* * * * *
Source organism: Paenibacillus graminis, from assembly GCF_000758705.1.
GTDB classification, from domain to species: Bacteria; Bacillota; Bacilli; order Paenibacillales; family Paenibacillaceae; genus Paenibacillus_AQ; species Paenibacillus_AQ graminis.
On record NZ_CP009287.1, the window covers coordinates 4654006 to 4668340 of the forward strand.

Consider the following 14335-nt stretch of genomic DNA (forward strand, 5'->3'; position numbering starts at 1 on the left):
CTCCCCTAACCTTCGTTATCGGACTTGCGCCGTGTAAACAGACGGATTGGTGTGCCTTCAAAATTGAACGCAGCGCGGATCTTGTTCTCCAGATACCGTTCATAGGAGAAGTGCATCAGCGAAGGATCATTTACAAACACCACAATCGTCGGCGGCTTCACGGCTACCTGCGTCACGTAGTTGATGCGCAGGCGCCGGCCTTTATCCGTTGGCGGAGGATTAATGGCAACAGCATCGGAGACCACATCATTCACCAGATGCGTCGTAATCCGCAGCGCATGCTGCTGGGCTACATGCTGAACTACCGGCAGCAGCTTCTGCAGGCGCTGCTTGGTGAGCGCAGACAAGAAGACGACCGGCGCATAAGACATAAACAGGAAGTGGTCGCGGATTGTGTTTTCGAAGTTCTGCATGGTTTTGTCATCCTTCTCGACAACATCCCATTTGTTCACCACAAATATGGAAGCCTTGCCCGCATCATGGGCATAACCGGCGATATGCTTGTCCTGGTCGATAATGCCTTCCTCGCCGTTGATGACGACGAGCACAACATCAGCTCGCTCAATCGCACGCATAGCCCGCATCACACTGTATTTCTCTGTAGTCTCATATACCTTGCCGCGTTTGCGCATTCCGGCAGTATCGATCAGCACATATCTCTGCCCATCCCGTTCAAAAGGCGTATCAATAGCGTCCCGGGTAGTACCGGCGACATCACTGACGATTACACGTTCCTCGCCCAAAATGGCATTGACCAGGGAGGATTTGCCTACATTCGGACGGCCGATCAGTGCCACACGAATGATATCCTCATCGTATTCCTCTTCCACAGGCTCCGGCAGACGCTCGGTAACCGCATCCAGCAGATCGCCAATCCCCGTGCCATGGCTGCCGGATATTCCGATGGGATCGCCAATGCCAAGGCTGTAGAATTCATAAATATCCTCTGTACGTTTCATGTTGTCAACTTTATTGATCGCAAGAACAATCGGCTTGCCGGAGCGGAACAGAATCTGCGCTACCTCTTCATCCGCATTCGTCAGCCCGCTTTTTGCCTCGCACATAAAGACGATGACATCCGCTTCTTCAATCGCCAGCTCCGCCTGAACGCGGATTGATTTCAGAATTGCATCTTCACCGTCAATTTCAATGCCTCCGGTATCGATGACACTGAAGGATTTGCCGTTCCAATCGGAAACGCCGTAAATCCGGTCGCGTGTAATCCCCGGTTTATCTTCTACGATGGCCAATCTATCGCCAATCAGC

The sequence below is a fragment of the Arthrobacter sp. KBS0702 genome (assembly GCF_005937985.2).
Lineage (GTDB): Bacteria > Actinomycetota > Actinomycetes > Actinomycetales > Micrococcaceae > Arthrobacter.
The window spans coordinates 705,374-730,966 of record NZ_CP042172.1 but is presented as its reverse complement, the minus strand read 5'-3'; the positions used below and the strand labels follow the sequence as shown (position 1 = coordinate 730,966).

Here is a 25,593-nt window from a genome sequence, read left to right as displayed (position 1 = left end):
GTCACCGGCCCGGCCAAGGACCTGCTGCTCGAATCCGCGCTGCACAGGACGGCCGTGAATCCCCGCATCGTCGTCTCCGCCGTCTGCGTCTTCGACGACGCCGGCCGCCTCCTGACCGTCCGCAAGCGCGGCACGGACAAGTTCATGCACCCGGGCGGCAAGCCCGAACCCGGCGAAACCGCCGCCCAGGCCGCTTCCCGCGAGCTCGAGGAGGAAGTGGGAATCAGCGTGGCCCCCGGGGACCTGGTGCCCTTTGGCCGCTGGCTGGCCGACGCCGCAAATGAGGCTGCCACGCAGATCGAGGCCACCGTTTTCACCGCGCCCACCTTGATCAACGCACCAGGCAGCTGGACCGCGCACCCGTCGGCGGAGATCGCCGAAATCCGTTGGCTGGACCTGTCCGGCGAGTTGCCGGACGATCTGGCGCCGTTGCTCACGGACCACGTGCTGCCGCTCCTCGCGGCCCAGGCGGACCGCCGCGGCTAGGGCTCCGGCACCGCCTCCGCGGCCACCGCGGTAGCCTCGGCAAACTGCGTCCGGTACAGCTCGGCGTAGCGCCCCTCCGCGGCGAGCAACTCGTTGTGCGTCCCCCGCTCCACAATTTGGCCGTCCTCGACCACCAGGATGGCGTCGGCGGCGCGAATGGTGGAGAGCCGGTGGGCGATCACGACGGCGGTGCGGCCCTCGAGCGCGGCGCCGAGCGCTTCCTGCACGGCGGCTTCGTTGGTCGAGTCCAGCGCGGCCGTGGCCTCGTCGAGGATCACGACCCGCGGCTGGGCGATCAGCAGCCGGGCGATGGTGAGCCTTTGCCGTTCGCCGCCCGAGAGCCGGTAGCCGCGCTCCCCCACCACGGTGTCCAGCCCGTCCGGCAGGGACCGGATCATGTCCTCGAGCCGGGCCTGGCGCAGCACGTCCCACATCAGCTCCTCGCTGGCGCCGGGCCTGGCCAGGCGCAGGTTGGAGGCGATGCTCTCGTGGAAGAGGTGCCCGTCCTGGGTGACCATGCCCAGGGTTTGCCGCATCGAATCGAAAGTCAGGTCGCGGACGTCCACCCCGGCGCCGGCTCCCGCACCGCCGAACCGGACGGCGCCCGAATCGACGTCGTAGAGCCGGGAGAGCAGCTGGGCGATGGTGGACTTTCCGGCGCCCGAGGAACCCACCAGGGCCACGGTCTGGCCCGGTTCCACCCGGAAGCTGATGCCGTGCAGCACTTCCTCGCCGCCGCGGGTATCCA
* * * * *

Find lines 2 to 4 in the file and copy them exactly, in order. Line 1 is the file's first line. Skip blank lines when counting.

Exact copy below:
GTDB classification, from domain to species: Bacteria; Bacillota; Bacilli; order Paenibacillales; family Paenibacillaceae; genus Paenibacillus_AQ; species Paenibacillus_AQ graminis.
On record NZ_CP009287.1, the window covers coordinates 4654006 to 4668340 of the forward strand.

Consider the following 14335-nt stretch of genomic DNA (forward strand, 5'->3'; position numbering starts at 1 on the left):